This study used Aday and Andersen's Behavioral Model of Health Services Use to examine to role of chronic disease and the joint impact of race and chronic disease type on mental health utilization. Using data from Community Tracking Survey Household Survey, we tested the assumption that chronic disease, chronic disease type, and race are related to lower rates of mental health visits when adjusted for predisposing, enabling, and need factors. After adjusting for population characteristics, we found that race significantly moderated the impact of chronic disease type on mental health utilization, showing that African Americans with cardiovascular disease were half as likely as whites with cardiovascular disease to have a mental health visit, and Hispanics relative to whites with other chronic diseases were two thirds as likely to have a mental health visit. Overall, chronic disease status was positively associated with mental health utilization. However, adjusted for chronic disease, mental health status, predisposing, enabling and need factors, African Americans and Hispanics were significantly less likely than whites to have a mental health visit. Clinicians and providers must be alert to the full spectrum of needs in underserved populations.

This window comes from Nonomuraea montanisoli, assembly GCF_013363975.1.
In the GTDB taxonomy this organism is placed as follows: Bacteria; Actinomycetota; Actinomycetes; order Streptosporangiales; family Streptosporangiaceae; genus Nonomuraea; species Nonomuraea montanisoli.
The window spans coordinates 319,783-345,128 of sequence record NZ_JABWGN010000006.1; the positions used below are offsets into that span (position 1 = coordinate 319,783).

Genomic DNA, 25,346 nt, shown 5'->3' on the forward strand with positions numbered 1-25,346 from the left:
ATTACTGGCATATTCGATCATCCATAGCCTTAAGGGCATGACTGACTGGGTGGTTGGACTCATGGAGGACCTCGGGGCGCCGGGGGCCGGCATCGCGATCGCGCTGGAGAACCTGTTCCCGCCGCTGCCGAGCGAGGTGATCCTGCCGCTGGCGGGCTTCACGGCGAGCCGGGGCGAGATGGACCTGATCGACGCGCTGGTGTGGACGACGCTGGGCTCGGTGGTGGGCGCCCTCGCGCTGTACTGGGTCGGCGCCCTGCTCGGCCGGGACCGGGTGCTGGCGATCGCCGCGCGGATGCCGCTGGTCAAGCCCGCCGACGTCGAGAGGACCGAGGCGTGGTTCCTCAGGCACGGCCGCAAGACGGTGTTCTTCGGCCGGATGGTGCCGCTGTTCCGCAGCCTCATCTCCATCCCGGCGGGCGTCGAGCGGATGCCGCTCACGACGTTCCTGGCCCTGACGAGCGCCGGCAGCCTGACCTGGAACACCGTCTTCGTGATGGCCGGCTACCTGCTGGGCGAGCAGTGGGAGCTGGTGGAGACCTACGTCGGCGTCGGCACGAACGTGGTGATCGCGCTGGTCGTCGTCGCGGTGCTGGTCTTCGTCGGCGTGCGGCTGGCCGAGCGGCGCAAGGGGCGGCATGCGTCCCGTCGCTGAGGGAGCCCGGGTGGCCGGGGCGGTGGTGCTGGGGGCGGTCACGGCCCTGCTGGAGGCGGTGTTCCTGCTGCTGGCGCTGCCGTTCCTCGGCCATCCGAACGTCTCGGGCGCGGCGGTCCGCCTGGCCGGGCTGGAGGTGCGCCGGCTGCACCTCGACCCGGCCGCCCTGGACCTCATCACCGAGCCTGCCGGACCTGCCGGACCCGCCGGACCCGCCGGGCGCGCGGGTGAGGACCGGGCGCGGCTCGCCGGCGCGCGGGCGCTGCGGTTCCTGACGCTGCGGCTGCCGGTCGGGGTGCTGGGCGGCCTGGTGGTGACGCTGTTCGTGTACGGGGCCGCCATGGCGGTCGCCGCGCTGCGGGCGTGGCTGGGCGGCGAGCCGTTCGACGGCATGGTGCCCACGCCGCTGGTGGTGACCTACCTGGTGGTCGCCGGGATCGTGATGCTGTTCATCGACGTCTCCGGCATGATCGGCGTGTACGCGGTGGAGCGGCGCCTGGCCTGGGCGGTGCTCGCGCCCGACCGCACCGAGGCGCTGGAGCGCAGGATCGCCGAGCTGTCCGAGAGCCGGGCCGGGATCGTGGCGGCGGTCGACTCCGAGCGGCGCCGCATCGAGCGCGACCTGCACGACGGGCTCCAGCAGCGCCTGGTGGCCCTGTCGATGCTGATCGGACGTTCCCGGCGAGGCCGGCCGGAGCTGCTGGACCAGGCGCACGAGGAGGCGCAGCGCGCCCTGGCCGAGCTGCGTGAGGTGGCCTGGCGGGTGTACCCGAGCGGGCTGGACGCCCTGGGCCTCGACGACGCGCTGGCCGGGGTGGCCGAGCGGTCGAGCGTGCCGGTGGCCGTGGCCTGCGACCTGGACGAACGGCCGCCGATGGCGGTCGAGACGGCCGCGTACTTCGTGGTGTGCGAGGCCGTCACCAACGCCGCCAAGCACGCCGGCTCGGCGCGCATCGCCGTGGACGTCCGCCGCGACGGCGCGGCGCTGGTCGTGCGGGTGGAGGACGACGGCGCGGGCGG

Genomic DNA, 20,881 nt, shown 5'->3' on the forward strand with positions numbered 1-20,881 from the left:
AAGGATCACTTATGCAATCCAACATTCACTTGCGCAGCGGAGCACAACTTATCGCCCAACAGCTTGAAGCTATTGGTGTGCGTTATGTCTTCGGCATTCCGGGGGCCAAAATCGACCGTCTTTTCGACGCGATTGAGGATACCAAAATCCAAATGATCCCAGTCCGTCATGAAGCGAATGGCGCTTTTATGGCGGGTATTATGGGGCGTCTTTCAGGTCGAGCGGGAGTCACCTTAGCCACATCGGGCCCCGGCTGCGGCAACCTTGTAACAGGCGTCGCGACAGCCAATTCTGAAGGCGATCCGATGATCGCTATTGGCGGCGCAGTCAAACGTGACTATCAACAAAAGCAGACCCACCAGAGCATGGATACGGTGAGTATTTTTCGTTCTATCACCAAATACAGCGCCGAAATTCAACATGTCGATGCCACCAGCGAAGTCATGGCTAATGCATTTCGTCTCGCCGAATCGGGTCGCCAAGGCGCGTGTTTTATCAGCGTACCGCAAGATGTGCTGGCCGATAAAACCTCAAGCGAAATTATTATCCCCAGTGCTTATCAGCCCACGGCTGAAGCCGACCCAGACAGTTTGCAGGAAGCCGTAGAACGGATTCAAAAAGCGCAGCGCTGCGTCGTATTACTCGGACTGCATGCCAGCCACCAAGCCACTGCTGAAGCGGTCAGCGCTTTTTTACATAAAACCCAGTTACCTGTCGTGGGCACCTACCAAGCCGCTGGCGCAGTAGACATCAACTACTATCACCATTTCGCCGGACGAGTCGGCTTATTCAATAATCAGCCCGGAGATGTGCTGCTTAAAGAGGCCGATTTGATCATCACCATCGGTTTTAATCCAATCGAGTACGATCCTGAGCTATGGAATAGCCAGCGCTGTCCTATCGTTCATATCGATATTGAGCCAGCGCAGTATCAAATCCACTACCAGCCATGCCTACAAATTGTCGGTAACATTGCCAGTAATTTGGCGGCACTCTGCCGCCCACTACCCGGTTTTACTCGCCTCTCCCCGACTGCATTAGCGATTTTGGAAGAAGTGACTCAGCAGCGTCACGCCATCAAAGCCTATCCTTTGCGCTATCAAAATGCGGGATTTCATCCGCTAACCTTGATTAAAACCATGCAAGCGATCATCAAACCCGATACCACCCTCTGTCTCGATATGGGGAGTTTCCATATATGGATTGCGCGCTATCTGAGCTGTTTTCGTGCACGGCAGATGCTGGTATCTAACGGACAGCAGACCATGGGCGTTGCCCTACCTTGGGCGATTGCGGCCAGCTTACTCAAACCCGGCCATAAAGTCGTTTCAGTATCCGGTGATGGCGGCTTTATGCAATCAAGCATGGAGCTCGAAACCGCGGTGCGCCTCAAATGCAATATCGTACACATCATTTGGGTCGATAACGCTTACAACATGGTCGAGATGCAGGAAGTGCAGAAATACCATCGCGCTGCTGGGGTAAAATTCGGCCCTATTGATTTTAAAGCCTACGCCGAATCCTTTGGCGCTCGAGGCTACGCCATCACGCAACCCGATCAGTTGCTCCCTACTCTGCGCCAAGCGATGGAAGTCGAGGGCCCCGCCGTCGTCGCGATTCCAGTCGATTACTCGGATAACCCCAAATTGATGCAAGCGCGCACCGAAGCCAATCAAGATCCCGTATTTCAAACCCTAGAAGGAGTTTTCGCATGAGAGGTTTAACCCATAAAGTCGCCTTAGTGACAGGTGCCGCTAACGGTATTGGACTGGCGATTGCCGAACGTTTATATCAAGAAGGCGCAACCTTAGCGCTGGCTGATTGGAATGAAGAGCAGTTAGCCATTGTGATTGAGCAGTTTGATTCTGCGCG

Published in Journal of Health Disparities Research and Practice, Volume 1, Issue 3, Summer 2007, pages 45-65.
Glover, S., Elder, K., Xirasagar, S., Baek, J-D., Piper, C., & Campbell, D. (2007). Disparities in mental health utilization among persons with chronic diseases. Journal of Health Disparities Research and Practice, 1(3), 45-65.
© Journal of Health Disparities Research and Practice, 2007, University of Nevada, Las Vegas